It is necessary to propose a development plan for any access road construction with approval from the DOT (Division of Transportation) and Director of Development.
Property owners must continuously maintain private streets.
Then the county’s attorney’s office approves the legal document notifying responsibility for the maintenance of private streets.
If your neighbors complain of a degrading road, the county knows who to contact for repairs.
When you determine that an access road is necessary it should follow the right-of-way width specifications.
A privately maintained street must be 40 feet to 45 feet wide in Lee County.
Otherwise, see if it’s a requirement to connect private property to public roads.
These regulations are in place to ensure safe road sharing, and to allow emergency vehicles access onto private properties.
So make your access roads according to the specifications in your county and DOT won’t bother you.
Even more importantly, before buying, check whether the property is landlocked.
Lee County requires all property owners to subscribe to a solid waste collection and disposal service.
If there is construction site debris on your property you are not allowed to bury it.
Rather it is the job of the contractor to dispose of all solid and recyclable wastes at a solid waste facility.
As the DOT prohibits any non-licensed contractors to transport waste on public streets.
This legislation allows franchise contractors to collect garbage and recyclables, which occurs weekly in residential districts.
Rather than getting slapped with a sanitation violation for hauling your own garbage, check the garbage disposal regulations in your county.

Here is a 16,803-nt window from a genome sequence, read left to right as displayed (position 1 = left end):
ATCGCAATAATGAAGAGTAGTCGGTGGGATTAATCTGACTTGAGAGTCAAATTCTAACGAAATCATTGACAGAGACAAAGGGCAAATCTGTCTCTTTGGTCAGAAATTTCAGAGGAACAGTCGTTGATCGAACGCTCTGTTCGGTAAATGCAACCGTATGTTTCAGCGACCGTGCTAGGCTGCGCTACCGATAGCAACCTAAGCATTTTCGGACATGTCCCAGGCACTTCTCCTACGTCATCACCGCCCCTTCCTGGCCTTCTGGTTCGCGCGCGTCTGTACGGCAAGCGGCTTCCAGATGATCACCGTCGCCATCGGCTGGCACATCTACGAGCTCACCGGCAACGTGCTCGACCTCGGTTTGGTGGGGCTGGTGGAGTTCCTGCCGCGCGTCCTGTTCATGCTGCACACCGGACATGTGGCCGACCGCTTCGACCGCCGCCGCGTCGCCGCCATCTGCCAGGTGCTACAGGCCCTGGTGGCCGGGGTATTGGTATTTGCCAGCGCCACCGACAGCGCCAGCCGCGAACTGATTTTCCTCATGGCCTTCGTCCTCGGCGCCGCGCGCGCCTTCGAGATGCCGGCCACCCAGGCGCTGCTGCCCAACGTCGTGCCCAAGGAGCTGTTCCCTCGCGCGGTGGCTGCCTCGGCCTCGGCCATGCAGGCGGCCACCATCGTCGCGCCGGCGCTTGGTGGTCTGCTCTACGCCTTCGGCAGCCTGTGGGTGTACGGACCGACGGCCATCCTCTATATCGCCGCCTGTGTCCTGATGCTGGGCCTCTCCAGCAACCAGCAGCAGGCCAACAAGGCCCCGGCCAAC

Those in first world countries often take for granted their access to lavatories and don’t understand the workings of how human waste is ‘taken care of’.
Modern flush toilet works by mechanically using levers with the help of gravity to flush excrement down to a sewer line.
This method requires additional water to clean your toilet bowl and transport excrement to a water treatment facility.
These facilities filter the mixture through multiple steps to get the end product, clean potable water.
City sewage lines do not reach all off the grid rural properties.
Instead of sewage lines, rural properties have septic tanks to store this waste.
For living off the grid you either have access to the sewage line or a septic tank, so check which one is available in your county.
If an off the grid owner within the county does not connect with the sewer system or verify septic tank collection services, the county can make the connection without owner authorization.
These are the sewage connection charges for Lee County.
Some counties require land or homes used as dwellings have plumbing fixtures within dwelling units.
It is illegal to build, connect, or remodel any sewer line without the written consent of the board of county commissioners.
The lavatory should connect to the public sewer system if the property line is not over two hundred feet from the sewer line.
If a property is not within two hundred feet of the public sewer line, those properties use septic tanks.
Unfortunately, there may be sewage disposal fees even if you are living off the grid and have a private water supply.
The county has the right to cut off the water supply, plug the sewage line, and not reconnect until the property owner pays the fees.
There is no such sewage disposal or collection service that is free of charge to anyone.
Lee County considers any sanitary violations guilty of a misdemeanor.
Florida’s legal cases for those living off the grid usually involve water usage and sewage fee fines.